Intended for healthcare professionals

Primary Care 10-minute consultation

Acute cough in children

BMJ 2004; 328 doi: https://doi.org/10.1136/bmj.328.7447.1062 (Published 29 April 2004) Cite this as: BMJ 2004;328:1062
  1. Alastair D Hay (alastair.hay@bristol.ac.uk), clinical lecturer in primary health care1,
  2. Knut Schroeder, clinical lecturer in primary health care1,
  3. Tom Fahey, professor of primary care medicine2
  1. 1Division of Primary Health Care, University of Bristol, Bristol BS6 6JL
  2. 2Tayside Centre for General Practice, University of Dundee, Dundee DD2 4AD
  1. Correspondence to: A D Hay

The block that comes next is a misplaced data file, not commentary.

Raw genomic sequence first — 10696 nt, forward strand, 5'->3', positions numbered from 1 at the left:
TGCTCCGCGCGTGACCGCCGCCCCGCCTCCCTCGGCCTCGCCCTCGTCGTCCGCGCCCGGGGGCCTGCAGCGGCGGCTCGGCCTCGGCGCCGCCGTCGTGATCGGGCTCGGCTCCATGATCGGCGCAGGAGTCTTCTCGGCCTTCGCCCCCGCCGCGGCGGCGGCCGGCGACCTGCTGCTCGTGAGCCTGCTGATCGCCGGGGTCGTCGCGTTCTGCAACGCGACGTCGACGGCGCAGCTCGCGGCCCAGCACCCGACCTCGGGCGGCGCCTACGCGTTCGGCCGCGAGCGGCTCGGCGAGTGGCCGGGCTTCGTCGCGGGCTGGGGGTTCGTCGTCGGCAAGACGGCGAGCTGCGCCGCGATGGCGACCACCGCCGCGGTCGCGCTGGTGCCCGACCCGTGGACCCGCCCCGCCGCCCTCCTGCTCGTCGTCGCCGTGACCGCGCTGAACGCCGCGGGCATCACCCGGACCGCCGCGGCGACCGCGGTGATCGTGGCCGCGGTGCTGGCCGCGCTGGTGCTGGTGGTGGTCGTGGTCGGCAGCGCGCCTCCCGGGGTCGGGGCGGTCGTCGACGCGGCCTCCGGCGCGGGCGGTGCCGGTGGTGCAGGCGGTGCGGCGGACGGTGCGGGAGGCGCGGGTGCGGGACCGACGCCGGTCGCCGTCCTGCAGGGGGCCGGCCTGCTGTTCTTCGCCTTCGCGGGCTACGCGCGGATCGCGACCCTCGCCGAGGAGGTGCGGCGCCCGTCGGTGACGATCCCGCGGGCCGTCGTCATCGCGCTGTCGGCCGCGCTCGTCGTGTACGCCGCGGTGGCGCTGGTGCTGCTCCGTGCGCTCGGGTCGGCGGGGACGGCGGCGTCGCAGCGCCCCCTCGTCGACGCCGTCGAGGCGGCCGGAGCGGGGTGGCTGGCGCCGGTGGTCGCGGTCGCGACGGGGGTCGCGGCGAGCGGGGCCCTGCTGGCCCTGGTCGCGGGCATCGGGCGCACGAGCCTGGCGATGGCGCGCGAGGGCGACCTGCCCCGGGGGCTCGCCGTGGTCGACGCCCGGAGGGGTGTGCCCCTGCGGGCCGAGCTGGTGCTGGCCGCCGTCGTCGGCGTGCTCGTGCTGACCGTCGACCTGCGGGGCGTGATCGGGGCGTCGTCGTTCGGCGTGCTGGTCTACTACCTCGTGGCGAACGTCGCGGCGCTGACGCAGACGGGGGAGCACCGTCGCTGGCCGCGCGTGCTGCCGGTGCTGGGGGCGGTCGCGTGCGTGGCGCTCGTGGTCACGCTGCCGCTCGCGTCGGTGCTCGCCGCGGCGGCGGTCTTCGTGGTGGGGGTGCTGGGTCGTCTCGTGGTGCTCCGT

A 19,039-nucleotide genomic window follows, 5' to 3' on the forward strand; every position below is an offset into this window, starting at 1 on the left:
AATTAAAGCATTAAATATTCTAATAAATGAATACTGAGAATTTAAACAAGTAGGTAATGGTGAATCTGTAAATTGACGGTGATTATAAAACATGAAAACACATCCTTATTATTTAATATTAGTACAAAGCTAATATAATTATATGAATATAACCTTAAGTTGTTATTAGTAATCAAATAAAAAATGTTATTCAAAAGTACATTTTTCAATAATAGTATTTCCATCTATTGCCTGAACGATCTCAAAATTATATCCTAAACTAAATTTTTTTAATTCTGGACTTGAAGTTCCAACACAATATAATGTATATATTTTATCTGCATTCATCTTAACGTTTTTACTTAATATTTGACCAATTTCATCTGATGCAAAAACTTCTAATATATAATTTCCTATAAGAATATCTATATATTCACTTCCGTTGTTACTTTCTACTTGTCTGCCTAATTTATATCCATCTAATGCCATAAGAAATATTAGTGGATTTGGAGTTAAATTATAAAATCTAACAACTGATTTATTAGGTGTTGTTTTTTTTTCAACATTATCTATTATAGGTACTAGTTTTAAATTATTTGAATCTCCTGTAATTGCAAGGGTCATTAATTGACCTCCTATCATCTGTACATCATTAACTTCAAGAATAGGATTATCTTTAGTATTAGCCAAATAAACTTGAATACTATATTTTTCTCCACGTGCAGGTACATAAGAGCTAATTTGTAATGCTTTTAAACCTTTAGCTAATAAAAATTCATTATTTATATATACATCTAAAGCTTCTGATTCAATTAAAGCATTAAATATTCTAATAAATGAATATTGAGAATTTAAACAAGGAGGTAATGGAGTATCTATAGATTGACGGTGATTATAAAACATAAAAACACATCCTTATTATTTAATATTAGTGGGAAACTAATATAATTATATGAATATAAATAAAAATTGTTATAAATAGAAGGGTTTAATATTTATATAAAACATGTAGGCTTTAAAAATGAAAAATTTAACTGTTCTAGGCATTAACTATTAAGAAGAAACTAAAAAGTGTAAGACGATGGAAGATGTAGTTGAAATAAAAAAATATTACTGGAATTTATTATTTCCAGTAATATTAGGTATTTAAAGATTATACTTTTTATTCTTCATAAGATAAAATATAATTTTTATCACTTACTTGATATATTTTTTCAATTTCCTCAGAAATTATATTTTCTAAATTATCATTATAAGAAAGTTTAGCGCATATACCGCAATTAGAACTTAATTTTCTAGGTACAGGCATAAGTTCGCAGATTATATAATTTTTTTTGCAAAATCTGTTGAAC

Introduction

    A previously well boy of 24 months is brought in by his mother in February. For 10 days he has had worsening cough, fever, and coryza. Both parents have asthma, and his mother is worried that he too might have asthma.

    What issues you should cover

    • Are the boy's symptoms due to serious or mild illness? Associated symptoms such as shortness of breath, wheeze, reduced fluid intake, dehydration, fever, and reduced activity and social interaction indicate a more severe illness.

    • What is the cause? Making an exact diagnosis of cough can be difficult, but useful pointers include the part of the respiratory tract that is most affected, the season, and pattern recognition. At least 90% of children with cough have a respiratory tract infection such as a cold, croup, bronchitis, bronchiolitis, whooping cough, or pneumonia. The peak incidence of cough in January and February is eight times higher than the trough in August. Epidemics of croup tend to occur in …

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